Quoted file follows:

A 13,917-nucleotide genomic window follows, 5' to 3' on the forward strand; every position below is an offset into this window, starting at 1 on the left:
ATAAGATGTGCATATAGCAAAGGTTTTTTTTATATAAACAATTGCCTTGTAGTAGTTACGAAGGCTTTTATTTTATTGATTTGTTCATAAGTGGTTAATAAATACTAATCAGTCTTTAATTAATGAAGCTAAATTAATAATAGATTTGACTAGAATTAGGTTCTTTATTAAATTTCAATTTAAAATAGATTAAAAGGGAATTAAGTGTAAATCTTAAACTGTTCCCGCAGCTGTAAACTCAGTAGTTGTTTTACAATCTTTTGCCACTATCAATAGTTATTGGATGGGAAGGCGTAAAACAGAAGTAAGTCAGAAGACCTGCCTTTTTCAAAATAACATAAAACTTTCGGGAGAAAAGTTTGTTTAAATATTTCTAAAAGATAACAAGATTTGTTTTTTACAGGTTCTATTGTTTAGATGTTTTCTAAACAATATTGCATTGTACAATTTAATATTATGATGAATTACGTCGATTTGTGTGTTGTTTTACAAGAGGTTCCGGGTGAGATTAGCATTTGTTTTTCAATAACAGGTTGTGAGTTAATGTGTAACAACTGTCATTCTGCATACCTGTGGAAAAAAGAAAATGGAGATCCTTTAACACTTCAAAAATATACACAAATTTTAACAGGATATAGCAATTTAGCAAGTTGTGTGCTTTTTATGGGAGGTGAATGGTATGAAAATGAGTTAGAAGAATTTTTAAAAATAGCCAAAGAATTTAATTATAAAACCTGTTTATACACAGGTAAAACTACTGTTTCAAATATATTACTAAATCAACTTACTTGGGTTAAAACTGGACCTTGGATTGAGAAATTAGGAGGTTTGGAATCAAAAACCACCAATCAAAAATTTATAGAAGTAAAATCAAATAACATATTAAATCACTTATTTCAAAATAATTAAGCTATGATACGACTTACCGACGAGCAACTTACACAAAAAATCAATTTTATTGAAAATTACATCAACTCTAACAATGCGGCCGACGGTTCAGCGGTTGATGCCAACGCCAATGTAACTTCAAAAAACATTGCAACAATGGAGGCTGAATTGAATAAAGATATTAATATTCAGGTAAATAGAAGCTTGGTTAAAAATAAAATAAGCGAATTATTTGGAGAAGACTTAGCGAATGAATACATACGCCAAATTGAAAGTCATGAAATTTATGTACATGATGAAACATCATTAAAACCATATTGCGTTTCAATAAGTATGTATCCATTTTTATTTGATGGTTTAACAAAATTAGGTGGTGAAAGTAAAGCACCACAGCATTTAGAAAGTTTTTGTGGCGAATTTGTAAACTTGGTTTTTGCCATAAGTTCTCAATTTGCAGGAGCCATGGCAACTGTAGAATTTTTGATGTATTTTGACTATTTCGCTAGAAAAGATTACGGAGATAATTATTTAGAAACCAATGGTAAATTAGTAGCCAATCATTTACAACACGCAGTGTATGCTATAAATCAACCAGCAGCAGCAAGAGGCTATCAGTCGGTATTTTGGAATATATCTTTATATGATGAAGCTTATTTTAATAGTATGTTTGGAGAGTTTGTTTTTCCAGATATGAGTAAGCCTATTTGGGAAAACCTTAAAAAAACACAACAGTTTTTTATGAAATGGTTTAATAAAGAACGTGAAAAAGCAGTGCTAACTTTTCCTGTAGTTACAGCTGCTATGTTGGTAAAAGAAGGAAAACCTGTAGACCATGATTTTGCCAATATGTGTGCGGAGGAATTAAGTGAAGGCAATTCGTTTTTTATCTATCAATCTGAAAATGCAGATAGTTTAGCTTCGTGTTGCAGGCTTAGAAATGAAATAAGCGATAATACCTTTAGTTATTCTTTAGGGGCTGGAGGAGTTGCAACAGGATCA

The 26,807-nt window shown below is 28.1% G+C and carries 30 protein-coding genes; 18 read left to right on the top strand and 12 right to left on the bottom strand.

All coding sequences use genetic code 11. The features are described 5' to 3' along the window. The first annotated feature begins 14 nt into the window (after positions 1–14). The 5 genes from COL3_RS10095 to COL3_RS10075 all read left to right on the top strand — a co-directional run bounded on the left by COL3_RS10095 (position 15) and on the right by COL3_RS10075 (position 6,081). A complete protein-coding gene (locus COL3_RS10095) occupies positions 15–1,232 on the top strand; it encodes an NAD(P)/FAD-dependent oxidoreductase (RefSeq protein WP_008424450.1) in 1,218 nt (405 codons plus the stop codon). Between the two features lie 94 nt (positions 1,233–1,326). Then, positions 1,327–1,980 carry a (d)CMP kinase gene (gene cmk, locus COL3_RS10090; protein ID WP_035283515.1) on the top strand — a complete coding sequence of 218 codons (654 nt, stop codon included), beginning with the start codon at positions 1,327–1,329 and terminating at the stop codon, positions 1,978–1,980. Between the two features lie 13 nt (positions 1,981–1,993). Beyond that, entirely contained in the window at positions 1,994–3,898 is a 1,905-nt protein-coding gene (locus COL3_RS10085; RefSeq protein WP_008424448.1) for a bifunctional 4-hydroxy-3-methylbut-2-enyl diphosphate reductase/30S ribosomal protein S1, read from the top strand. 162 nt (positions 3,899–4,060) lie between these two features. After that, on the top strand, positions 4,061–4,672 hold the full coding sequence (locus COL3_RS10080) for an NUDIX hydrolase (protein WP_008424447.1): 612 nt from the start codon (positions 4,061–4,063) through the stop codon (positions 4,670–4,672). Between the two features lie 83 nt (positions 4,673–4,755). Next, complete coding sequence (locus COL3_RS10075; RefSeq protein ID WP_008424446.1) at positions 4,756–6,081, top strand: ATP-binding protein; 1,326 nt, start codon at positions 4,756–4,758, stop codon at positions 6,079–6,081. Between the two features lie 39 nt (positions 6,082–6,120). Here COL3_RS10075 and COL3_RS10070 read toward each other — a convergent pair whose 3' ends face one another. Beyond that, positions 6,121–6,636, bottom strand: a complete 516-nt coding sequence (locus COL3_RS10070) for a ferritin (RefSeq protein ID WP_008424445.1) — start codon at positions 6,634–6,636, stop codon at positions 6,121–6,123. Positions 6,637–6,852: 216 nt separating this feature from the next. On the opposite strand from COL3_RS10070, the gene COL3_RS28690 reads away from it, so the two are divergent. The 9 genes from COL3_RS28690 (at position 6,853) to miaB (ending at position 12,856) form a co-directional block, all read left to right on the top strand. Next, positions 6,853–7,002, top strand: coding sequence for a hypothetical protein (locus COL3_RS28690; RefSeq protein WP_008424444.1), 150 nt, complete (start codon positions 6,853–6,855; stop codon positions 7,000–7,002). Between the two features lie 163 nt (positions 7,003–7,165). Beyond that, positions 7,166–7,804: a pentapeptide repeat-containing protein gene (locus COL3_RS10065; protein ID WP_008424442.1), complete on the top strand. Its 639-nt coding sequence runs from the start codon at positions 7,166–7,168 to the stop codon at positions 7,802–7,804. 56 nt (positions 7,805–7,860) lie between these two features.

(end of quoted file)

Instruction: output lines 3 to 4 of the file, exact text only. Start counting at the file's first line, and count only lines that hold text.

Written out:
The 26,807-nt window shown below is 28.1% G+C and carries 30 protein-coding genes; 18 read left to right on the top strand and 12 right to left on the bottom strand.

All coding sequences use genetic code 11. The features are described 5' to 3' along the window. The first annotated feature begins 14 nt into the window (after positions 1–14). The 5 genes from COL3_RS10095 to COL3_RS10075 all read left to right on the top strand — a co-directional run bounded on the left by COL3_RS10095 (position 15) and on the right by COL3_RS10075 (position 6,081). A complete protein-coding gene (locus COL3_RS10095) occupies positions 15–1,232 on the top strand; it encodes an NAD(P)/FAD-dependent oxidoreductase (RefSeq protein WP_008424450.1) in 1,218 nt (405 codons plus the stop codon). Between the two features lie 94 nt (positions 1,233–1,326). Then, positions 1,327–1,980 carry a (d)CMP kinase gene (gene cmk, locus COL3_RS10090; protein ID WP_035283515.1) on the top strand — a complete coding sequence of 218 codons (654 nt, stop codon included), beginning with the start codon at positions 1,327–1,329 and terminating at the stop codon, positions 1,978–1,980. Between the two features lie 13 nt (positions 1,981–1,993). Beyond that, entirely contained in the window at positions 1,994–3,898 is a 1,905-nt protein-coding gene (locus COL3_RS10085; RefSeq protein WP_008424448.1) for a bifunctional 4-hydroxy-3-methylbut-2-enyl diphosphate reductase/30S ribosomal protein S1, read from the top strand. 162 nt (positions 3,899–4,060) lie between these two features. After that, on the top strand, positions 4,061–4,672 hold the full coding sequence (locus COL3_RS10080) for an NUDIX hydrolase (protein WP_008424447.1): 612 nt from the start codon (positions 4,061–4,063) through the stop codon (positions 4,670–4,672). Between the two features lie 83 nt (positions 4,673–4,755). Next, complete coding sequence (locus COL3_RS10075; RefSeq protein ID WP_008424446.1) at positions 4,756–6,081, top strand: ATP-binding protein; 1,326 nt, start codon at positions 4,756–4,758, stop codon at positions 6,079–6,081. Between the two features lie 39 nt (positions 6,082–6,120). Here COL3_RS10075 and COL3_RS10070 read toward each other — a convergent pair whose 3' ends face one another. Beyond that, positions 6,121–6,636, bottom strand: a complete 516-nt coding sequence (locus COL3_RS10070) for a ferritin (RefSeq protein ID WP_008424445.1) — start codon at positions 6,634–6,636, stop codon at positions 6,121–6,123. Positions 6,637–6,852: 216 nt separating this feature from the next. On the opposite strand from COL3_RS10070, the gene COL3_RS28690 reads away from it, so the two are divergent. The 9 genes from COL3_RS28690 (at position 6,853) to miaB (ending at position 12,856) form a co-directional block, all read left to right on the top strand. Next, positions 6,853–7,002, top strand: coding sequence for a hypothetical protein (locus COL3_RS28690; RefSeq protein WP_008424444.1), 150 nt, complete (start codon positions 6,853–6,855; stop codon positions 7,000–7,002). Between the two features lie 163 nt (positions 7,003–7,165). Beyond that, positions 7,166–7,804: a pentapeptide repeat-containing protein gene (locus COL3_RS10065; protein ID WP_008424442.1), complete on the top strand. Its 639-nt coding sequence runs from the start codon at positions 7,166–7,168 to the stop codon at positions 7,802–7,804. 56 nt (positions 7,805–7,860) lie between these two features.